- Open Access
Efficacy of imidacloprid + moxidectin and selamectin topical solutions against the KS1 Ctenocephalides felis flea strain infesting cats
Parasites & Vectorsvolume 4, Article number: 174 (2011)
Two studies were conducted to evaluate and compare the efficacy of imidacloprid + moxidectin and selamectin topical solutions against the KS1 flea strain infesting cats. In both studies the treatment groups were comprised of non-treated controls, 6% w/v selamectin (Revolution®; Pfizer Animal Health) topical solution and 10% w/v imidacloprid + 1% w/v moxidectin (Advantage Multi® for Cats, Bayer Animal Health) topical solution. All cats were infested with 100 fleas on Days -2, 7, 14, 21, and 28. The difference in the studies was that in study #1 efficacy evaluations were conducted at 24 and 48 hours post-treatment or post-infestation, and in study #2 evaluations were conducted at 12 and 24 hours.
In study #1 imidacloprid + moxidectin and the selamectin formulation provided 99.8% and 99.0% efficacy at 24 hours post-treatment. On day 28, the 24 hour efficacy of the selamectin formulation dropped to 87.1%, whereas the imidacloprid + moxidectin formulation provided 98.9% efficacy. At the 48 hour assessments following the 28 day infestations, efficacy of the imidacloprid + moxidectin and selamectin formulations was 96.8% and 98.3% respectively. In study # 2 the efficacy of the imidacloprid + moxidectin and selamectin formulations 12 hours after treatment was 100% and 69.4%, respectively. On day 28, efficacy of the imidacloprid + moxidectin and selamectin formulations 12 hours after infestation was 90.2% and 57.3%, respectively. In study #2 both formulations provided high levels of efficacy at the 24 hour post-infestation assessments, with selamectin and imidacloprid + moxidectin providing 95.3% and 97.5% efficacy, following infestations on day 28.
At the 24 and 48 hour residual efficacy assessments, the imidacloprid + moxidectin and selamectin formulations were similarly highly efficacious. However, the imidacloprid + moxidectin formulation provided a significantly higher rate of flea kill against the KS1 flea strain infesting cats at every 12 hour post-infestation residual efficacy assessment. Both formulations should provide excellent flea control for an entire month on cats.
Numerous animals that travel through neighborhoods, parks and yards carry Ctenocephalides felis (cat fleas), including feral cats and wildlife, such as opossums, raccoons, foxes, and coyotes . These flea-infested animals are continuously depositing flea eggs in the outdoor environment. Within a few weeks, eggs deposited in protected areas may develop into adult fleas. If pets come in contact with these areas, they can rapidly acquire fleas. Once on a pet, the fleas will feed and mate, after which female fleas will begin laying eggs within as little as 24 hours . After a few days, each female flea will produce 40 to 50 eggs per day, with hundreds and potentially thousands of eggs being deposited back in the home .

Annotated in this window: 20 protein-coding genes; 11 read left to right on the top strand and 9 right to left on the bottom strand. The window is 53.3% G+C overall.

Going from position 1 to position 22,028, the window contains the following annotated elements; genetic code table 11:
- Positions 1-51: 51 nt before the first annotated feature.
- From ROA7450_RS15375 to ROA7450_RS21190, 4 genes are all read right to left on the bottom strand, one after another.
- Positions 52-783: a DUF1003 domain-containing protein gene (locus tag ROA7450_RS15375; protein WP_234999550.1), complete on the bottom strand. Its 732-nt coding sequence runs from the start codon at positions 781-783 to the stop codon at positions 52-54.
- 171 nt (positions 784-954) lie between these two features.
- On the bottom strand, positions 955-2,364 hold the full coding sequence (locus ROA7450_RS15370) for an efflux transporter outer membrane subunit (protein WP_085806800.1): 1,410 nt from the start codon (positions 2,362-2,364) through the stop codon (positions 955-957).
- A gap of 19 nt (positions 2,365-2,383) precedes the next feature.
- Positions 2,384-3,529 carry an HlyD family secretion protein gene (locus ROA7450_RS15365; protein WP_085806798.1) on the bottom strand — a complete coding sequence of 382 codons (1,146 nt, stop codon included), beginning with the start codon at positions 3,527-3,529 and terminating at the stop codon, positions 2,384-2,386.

Most pet owners never see the first two or three fleas their pets acquire and pets often go without flea preventive treatment for several days or weeks . During that time, flea eggs are continually deposited in the home, with development of larvae, pupae, and eventually emerging adult fleas. At some point, there are enough fleas emerging within the home and on the pet that the problem becomes noticeable by the owner. But by that time, the home is already infested with hundreds to thousands of immature flea life stages that develop and emerge as adults to continually reinfest the pet [4, 5].
When the flea infested pet is presented to a veterinarian, the resident flea population on the pet must be eliminated rapidly, but control of the infestation is ultimately achieved by eliminating the existing immature and mature flea life stages within the premises. As fleas emerge and jump on pets, it is critical to kill them as rapidly as possible. The more rapidly a residual flea product can kill newly acquired fleas, the more effectively it can manage flea allergy dermatitis, the more likely it can decrease the transmission of vector borne diseases, and fewer fleas are observed by pet owners . An added benefit of an effective residual flea product is its contribution to reproductive suppression, attempting to kill newly acquired fleas before they can reach reproductive status .